Depending on the voice type, song, arrangement and other factors, my TLII works well with my Focusrite Red-7, but other times it can be shrill in the upper mids. Many times my 1272 or Vintech works well and other times it seems almost edgey or lacking high end and air. It almost always works with my API, Manley and AMKE/Neve CIB and my Neotek is hit or miss, but when it does hit, it has a very nice and pure pristine quality. And the John Hardy M1 is another that works more often than not. I think the best I've heard that mic was with a D.W. Fearn mic pre.
  10. Clueless

    Clueless Guest

    A posting I saw recently on recording.org said it all: when you record with a mic, you are recording the room. The logical consequence of this is that whatever match you may think you have between voice (or amp or whatever) and mic, or the match between the pre and the mic, think also about the match between the room and the mic. You might find that the best mic for the job is, in fact, the best mic for the room.
  11. tryne

    tryne Guest

    Ive used both the uls and tl ll on dreadnougt gyitars upright bass and vocals...hormony and lead
    I once recorded throug a danish Tubetech preamp and 414 uls. whenever I listen to theese tracks ...it makes me want to do more with the same setup.So I´ll say to anybody go ahead get the stereo set of 414uls and a Tubetech ..and you are in for a treat.
    Leif..Heather Studio...AArhus Denmark
  12. random logic

    random logic Guest

    for me one of the most versatile large diagraphm condesers, i used them on everything that can be recorded, but with different preamp/comp configurations to get the sound colored the desired way. now i bought a pair of 414 eb, which have a c12 capsule , they sound much warmer and not so sibilant than uls model, but i didnt clean the membranes yet- anyway you can get it wrong with 414- its always useful and never lets you down.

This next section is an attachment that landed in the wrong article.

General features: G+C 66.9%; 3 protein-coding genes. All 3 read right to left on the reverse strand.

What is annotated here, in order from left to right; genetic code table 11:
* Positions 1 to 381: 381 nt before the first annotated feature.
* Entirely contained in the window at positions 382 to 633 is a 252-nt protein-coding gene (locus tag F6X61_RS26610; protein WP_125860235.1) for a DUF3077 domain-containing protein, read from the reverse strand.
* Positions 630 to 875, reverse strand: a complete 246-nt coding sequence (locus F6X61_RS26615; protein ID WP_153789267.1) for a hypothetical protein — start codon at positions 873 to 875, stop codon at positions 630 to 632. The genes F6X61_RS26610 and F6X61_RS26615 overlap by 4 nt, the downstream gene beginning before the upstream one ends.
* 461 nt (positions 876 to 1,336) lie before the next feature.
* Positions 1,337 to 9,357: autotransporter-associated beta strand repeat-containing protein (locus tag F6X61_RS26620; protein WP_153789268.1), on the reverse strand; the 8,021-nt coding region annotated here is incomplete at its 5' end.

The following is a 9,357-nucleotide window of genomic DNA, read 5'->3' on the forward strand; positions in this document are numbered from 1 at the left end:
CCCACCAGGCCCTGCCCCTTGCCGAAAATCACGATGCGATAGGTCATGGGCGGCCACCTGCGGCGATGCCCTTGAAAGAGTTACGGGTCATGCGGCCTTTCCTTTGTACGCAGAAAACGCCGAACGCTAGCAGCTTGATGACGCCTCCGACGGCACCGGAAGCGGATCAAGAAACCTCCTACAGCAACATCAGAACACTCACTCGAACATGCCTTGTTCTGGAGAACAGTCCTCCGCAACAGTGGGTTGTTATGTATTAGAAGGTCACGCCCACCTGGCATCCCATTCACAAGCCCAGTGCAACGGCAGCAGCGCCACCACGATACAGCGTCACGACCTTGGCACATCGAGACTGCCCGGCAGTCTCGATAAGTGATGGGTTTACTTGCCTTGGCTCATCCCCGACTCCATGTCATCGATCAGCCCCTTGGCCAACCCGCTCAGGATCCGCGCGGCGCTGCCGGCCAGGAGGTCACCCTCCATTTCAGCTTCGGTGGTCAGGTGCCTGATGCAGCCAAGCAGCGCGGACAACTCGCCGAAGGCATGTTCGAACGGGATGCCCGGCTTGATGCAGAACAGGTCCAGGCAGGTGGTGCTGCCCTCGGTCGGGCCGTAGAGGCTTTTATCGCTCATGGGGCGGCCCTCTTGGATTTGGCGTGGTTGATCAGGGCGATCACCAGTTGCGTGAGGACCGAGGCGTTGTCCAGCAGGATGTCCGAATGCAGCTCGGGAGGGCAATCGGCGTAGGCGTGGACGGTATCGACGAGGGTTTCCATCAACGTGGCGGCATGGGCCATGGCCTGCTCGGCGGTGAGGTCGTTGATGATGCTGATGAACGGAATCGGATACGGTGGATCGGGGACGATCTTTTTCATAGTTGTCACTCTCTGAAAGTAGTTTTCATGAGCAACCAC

13. Doublehelix

    Doublehelix Well-Known Member

    Oct 7, 2001
    The 414 ULS are my favorite drum OH mics...I have pair that I can borrow when needed, and when I can't get them for some reason and have to resort to "plan B", I am never as happy as I was with the 414's.

    I did find them to be a bit silibant on vocals however. Haven't tried the TLII's or the EB's, but have heard good things for vocals, but I don't think they are as versatile as the ULS's as Gaff mentions.
  14. mike_levitt

    mike_levitt Guest

    Actually, the TLII and ULS are both transformerless. The difference between the 2 mics is in the capsule, not the electronics. The older 414 and 414 P48 are transformer mics.

    I like them all.
  15. bradb

    bradb Member

    Dec 23, 2004
    I have been agonizing over these two mics the TLII and the ULS for awhile. I needed a general/versitile mic for overheads, etc. I went over to http:// and had a listen and compared them to the AT4050 (another mic under consideration).

    I thought the AT was very very bright and both the C414s were almost the same, both were relatively dark. I found that the ULS had a less precise bottom and I didn't notice the the TLIIs upper boost. Perhaps on this source it wouldn't be apparent.

    I settled on the pair of TLIIs. I thought both versions sounded very similar, and since I'll be using these mics in a stereo pair with a Hamptone HVTP2, I'll keep the number of transformers to a minimum. Also... I'm in need a vocal mic soon on a project im working on.
  16. TanTan

    TanTan Distinguished Member

    Nov 30, 2003
    i have a 414btl-2 , and i must say IT IS NOT A VOCAL MIC AT ALL i've tried it many times on lots of vocalists and it never really worked for me at the vox area , my main vocal mic is a Lawson l47 that always work for me , but for the price of a 414btl-2 you can get a Neumann tlm103 which sounds much better for vocals ,

    the 414 btl-2 is in my mic cabinet mostly for classic guitars , it's not always working there ,sometimes i'm xy or a\b a pair of 451's or using the Lawson there too , but when the 414btl-2 works there , it's amazing.
    it's also a good mic for guitar amps ,i like it for floor toms as well , that's basically it